earn the White PyBites Ninja earn the Yellow PyBites Ninja earn the Orange PyBites Ninja right arrow earn more PyBites Ninja belts and certificates
The best way to learn to code in Python is to actually use the language.

Our platform offers effective Test Driven Learning which will be key to your progress.


Join thousands of Pythonistas and start coding!


Join us on our PyBites Platform
Click here to code!

Simple API Part 2 - Building a Deep Work Logger with Flask, Slack and Google Docs

Posted by Bob on Fri 10 March 2017 in Flask • 3 min read

After Simple API - part 1 a more practical app in this part 2 tutorial: a Deep Work logger integrating Google docs and Slack, including deployment of the app to Heroku.

Sometimes you come across an article you think: "I definitely need to play with this!", enter Google Spreadsheets and Python.

I decided to make a Flask app to log the amount of deep work. Why? Read the book, in short: it is a powerful success habit.

Design

So we have the API = Flask, the back-end = Google Docs. What about the interface?

I wanted something for both laptop and mobile = Slack. Enter the Slack API / Slash Commands. I defined this super basic interface:

/dw <time> (<activity>)
- /dw is the slack command
- time can be an int (hour) or more specifically hh:mm
- activity is optional, if not provided it defaults to the name of the channel

Step by step

Here is roughly what I did. I document it here so you can start building something similar to scratch your own itch. The code so far is here.

  • To be able to write to a Google Doc follow Google Spreadsheets and Python to create an app via the Google API and obtain the client_secret.json file.

  • pip install flask and pygsheets, implement GET and POST, again more details here. I used Flask's HTTP Basic Auth snippet to protect the GET. For the POST I verify the Slack token. As good practice I stored user/pw in (OS) env variables. I defined some helpers in backend.py.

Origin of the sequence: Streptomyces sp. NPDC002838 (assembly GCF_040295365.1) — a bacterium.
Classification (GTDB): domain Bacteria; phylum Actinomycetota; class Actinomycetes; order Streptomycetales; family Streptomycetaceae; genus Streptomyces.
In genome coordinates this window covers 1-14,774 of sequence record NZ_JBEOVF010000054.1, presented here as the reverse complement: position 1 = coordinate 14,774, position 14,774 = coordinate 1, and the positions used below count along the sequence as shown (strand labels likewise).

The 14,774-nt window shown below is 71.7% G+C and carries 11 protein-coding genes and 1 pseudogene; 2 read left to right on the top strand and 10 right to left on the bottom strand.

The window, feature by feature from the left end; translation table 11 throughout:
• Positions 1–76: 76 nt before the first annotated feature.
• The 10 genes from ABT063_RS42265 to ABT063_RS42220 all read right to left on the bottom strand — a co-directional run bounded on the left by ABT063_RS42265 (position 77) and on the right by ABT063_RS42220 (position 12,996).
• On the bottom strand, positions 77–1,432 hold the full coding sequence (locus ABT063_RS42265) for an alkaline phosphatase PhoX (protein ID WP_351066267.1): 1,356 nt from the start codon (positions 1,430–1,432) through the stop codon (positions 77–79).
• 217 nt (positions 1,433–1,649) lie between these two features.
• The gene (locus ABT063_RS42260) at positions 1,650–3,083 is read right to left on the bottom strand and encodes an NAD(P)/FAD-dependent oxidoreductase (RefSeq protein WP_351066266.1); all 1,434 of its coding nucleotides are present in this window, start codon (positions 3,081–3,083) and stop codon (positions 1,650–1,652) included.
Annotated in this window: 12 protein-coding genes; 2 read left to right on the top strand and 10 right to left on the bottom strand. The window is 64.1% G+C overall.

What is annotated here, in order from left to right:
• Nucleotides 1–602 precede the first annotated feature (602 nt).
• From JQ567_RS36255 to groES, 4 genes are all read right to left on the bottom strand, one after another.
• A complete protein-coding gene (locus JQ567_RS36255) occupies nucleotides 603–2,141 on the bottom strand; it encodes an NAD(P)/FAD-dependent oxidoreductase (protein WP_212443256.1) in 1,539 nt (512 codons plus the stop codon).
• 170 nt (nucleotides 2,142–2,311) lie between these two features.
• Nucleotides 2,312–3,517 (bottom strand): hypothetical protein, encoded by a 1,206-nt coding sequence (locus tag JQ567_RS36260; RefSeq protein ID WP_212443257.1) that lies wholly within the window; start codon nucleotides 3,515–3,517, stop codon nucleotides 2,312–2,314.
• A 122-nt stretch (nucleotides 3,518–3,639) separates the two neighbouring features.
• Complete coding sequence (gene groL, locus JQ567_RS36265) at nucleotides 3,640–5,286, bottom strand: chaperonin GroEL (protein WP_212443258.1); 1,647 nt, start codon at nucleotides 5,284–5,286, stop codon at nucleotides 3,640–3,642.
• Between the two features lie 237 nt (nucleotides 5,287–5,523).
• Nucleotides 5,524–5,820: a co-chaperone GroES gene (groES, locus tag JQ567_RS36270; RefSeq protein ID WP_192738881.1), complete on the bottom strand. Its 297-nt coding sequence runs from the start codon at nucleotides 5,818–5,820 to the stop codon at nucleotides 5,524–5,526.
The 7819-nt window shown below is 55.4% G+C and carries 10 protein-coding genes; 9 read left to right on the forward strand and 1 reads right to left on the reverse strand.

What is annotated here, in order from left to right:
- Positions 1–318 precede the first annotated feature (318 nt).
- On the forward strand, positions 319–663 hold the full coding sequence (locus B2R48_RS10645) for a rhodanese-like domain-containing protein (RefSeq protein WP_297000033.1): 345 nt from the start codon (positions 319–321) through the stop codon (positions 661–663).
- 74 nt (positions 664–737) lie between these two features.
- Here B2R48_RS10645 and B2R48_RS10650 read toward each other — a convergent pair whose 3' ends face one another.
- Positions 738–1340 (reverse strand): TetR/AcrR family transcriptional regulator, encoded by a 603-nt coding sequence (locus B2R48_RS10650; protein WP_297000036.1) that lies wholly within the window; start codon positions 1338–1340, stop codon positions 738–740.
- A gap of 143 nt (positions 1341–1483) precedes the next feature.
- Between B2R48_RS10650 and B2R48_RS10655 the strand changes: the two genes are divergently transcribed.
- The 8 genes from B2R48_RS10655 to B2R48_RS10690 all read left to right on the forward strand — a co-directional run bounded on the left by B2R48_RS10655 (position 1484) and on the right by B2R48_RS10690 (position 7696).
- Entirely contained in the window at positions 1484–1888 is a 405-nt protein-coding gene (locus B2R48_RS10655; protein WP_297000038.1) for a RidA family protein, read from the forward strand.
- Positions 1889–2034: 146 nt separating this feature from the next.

• Deploy the app to Heroku (Free plan), I was so glad I took notes some time ago (section "Deployment to Heroku"). I captured the steps as good as I could here (I will adjust next time I deploy an app to Heroku).

  • Deploying an app is a challenge in itself. For example how do you get the client_secret.json file in Heroku? I had to go with this (not ideal) workaround.

    # put client_secret.json in .gitignore on master
    # commit it to secret-branch you keep between localhost and Heroku (not Github)
    ...
    $ git push heroku secret-branch:master
    
  • Create a Slack app, then a Slash Command where I defined:

    • Command: /dw
    • URL = API endpoint on Heroku
    • Method = POST
    • Token = generated, I put that in env variable SLACK_DW_CMD_TOKEN above
    • You can set an Autocomplete help text which is useful to your team
    • This is the payload Slack sends to your API for consumption:

      token=xyz
      team_id=T0001
      team_domain=example
      channel_id=C123
      channel_name=deepwork
      user_id=U123
      user_name=bbelderbos  -> cool: the app can be used by the whole team on Slack
      command=/dw
      text=your_entered_text
      response_url=https://hooks.slack.com/commands/1234/5678
      

      See the parsing of it in the post_entry method.

The app in action

the complete flow

Lessons learned

  • Scratch your own itch. This was a nice exercise to integrate with apps I often use. It taught me a lot because I got stuck so had to debug.

  • For example Slack does not seem to use JSON so in my Flask I had to change request.json to request.form, using ngrok speeded up the debugging.

  • I lost quite some time struggling with gspread (used in the mentioned Twilio article) which was way too slow (2 min for a POST request?!), using pygsheets response times went down to 1-2 seconds or less which made Slack, Heroku and me happy. Lesson: fail fast and small, compare different libraries, and obviously read article comments first before trying!


Keep Calm and Code in Python!

-- Bob


See an error in this post? Please submit a pull request on Github.